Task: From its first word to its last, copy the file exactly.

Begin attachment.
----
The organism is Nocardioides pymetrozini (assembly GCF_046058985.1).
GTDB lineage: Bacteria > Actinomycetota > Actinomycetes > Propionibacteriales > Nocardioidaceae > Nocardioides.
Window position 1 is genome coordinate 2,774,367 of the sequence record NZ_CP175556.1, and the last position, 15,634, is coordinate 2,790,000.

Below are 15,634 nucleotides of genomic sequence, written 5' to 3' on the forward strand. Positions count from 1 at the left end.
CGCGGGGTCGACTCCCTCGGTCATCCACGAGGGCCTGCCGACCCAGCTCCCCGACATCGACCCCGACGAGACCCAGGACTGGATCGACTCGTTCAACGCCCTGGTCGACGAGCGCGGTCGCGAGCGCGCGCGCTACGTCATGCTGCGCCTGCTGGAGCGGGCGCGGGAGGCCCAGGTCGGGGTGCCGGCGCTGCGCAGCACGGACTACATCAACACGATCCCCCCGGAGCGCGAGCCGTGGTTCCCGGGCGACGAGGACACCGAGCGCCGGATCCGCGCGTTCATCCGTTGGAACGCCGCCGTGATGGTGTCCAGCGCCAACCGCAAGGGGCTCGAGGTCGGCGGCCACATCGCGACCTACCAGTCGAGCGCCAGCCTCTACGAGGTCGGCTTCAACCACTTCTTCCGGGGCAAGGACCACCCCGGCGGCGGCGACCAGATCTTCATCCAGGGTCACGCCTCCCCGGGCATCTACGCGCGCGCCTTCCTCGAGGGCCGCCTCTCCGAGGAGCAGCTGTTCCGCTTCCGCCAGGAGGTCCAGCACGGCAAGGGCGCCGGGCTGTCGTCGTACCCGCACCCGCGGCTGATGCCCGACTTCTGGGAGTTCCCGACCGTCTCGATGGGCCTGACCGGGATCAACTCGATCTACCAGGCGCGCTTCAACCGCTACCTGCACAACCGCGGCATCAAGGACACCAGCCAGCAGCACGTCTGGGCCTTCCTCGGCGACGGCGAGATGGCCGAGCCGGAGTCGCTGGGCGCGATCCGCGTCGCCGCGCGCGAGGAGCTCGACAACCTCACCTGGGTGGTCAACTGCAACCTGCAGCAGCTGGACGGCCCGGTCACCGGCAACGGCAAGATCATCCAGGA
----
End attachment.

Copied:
The organism is Nocardioides pymetrozini (assembly GCF_046058985.1).
GTDB lineage: Bacteria > Actinomycetota > Actinomycetes > Propionibacteriales > Nocardioidaceae > Nocardioides.
Window position 1 is genome coordinate 2,774,367 of the sequence record NZ_CP175556.1, and the last position, 15,634, is coordinate 2,790,000.

Below are 15,634 nucleotides of genomic sequence, written 5' to 3' on the forward strand. Positions count from 1 at the left end.
CGCGGGGTCGACTCCCTCGGTCATCCACGAGGGCCTGCCGACCCAGCTCCCCGACATCGACCCCGACGAGACCCAGGACTGGATCGACTCGTTCAACGCCCTGGTCGACGAGCGCGGTCGCGAGCGCGCGCGCTACGTCATGCTGCGCCTGCTGGAGCGGGCGCGGGAGGCCCAGGTCGGGGTGCCGGCGCTGCGCAGCACGGACTACATCAACACGATCCCCCCGGAGCGCGAGCCGTGGTTCCCGGGCGACGAGGACACCGAGCGCCGGATCCGCGCGTTCATCCGTTGGAACGCCGCCGTGATGGTGTCCAGCGCCAACCGCAAGGGGCTCGAGGTCGGCGGCCACATCGCGACCTACCAGTCGAGCGCCAGCCTCTACGAGGTCGGCTTCAACCACTTCTTCCGGGGCAAGGACCACCCCGGCGGCGGCGACCAGATCTTCATCCAGGGTCACGCCTCCCCGGGCATCTACGCGCGCGCCTTCCTCGAGGGCCGCCTCTCCGAGGAGCAGCTGTTCCGCTTCCGCCAGGAGGTCCAGCACGGCAAGGGCGCCGGGCTGTCGTCGTACCCGCACCCGCGGCTGATGCCCGACTTCTGGGAGTTCCCGACCGTCTCGATGGGCCTGACCGGGATCAACTCGATCTACCAGGCGCGCTTCAACCGCTACCTGCACAACCGCGGCATCAAGGACACCAGCCAGCAGCACGTCTGGGCCTTCCTCGGCGACGGCGAGATGGCCGAGCCGGAGTCGCTGGGCGCGATCCGCGTCGCCGCGCGCGAGGAGCTCGACAACCTCACCTGGGTGGTCAACTGCAACCTGCAGCAGCTGGACGGCCCGGTCACCGGCAACGGCAAGATCATCCAGGA